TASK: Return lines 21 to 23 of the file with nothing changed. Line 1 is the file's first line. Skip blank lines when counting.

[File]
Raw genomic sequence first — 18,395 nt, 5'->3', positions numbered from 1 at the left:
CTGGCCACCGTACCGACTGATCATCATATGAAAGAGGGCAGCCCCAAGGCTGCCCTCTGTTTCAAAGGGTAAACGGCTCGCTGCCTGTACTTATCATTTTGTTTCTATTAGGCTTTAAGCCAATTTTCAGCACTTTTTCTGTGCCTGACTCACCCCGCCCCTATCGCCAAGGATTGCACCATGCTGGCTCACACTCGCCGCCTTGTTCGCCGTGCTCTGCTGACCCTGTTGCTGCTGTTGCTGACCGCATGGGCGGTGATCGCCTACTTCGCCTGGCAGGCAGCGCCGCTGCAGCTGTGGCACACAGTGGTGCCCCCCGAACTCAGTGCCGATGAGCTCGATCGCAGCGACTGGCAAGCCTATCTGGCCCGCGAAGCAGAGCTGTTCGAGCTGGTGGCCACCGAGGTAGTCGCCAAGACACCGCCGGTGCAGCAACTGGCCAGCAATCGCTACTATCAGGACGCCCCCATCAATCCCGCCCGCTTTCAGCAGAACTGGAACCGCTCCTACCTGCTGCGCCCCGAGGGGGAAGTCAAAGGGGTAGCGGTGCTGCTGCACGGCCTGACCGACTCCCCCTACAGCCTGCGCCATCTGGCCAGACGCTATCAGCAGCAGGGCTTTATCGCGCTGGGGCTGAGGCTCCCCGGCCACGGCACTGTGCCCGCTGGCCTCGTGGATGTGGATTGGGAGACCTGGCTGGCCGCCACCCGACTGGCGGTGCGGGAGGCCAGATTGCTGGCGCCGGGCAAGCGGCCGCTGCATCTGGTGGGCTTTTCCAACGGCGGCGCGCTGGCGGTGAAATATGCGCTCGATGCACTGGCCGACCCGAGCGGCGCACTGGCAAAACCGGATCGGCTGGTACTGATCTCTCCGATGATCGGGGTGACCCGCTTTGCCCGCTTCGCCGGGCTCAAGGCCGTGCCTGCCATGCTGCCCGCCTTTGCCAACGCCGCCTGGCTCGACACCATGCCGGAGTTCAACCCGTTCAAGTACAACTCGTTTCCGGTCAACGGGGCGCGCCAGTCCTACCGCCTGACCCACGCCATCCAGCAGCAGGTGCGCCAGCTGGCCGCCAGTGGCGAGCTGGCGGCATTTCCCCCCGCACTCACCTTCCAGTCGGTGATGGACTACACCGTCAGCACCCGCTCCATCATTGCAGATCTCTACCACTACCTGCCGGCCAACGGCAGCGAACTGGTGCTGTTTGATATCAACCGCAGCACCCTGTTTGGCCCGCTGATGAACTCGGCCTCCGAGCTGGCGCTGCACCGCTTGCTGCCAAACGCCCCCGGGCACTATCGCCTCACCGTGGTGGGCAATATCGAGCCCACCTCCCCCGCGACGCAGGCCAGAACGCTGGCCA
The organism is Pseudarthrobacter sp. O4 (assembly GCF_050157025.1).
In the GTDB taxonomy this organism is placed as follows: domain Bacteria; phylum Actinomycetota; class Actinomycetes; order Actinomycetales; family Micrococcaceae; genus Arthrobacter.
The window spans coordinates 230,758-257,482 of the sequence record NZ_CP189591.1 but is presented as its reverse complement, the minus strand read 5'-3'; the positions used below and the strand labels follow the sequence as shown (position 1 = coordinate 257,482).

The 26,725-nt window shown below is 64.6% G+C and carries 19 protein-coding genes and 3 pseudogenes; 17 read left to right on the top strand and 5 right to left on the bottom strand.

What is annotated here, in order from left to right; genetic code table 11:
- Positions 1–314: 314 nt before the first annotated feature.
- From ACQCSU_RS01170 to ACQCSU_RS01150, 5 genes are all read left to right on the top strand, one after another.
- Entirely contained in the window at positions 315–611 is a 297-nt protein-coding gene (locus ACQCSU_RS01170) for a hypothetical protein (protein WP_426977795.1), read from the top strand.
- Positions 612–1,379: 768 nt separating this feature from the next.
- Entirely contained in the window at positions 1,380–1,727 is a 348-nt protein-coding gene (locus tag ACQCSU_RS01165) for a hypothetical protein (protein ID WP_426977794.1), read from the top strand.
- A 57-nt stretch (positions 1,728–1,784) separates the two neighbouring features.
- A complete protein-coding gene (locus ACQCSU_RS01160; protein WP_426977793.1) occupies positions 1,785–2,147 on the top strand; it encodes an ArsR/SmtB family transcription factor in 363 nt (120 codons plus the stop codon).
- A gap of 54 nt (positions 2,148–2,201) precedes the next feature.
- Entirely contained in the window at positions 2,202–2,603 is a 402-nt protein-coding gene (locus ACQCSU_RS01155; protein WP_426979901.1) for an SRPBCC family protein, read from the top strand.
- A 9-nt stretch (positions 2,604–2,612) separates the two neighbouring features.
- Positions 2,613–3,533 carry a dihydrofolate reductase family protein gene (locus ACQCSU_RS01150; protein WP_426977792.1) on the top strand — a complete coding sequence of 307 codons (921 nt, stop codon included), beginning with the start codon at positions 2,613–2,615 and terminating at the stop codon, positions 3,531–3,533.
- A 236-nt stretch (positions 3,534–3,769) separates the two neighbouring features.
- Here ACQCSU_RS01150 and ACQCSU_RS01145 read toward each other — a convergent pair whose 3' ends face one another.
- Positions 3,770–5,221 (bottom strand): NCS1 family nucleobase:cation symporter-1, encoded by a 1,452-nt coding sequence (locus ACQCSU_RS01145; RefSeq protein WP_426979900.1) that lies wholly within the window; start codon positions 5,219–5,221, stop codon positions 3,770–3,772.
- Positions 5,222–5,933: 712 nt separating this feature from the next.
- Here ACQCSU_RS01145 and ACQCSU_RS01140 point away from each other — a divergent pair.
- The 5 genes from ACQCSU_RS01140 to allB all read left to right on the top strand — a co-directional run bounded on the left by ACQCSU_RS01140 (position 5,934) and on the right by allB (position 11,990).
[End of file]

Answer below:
- Positions 3,770–5,221 (bottom strand): NCS1 family nucleobase:cation symporter-1, encoded by a 1,452-nt coding sequence (locus ACQCSU_RS01145; RefSeq protein WP_426979900.1) that lies wholly within the window; start codon positions 5,219–5,221, stop codon positions 3,770–3,772.
- Positions 5,222–5,933: 712 nt separating this feature from the next.
- Here ACQCSU_RS01145 and ACQCSU_RS01140 point away from each other — a divergent pair.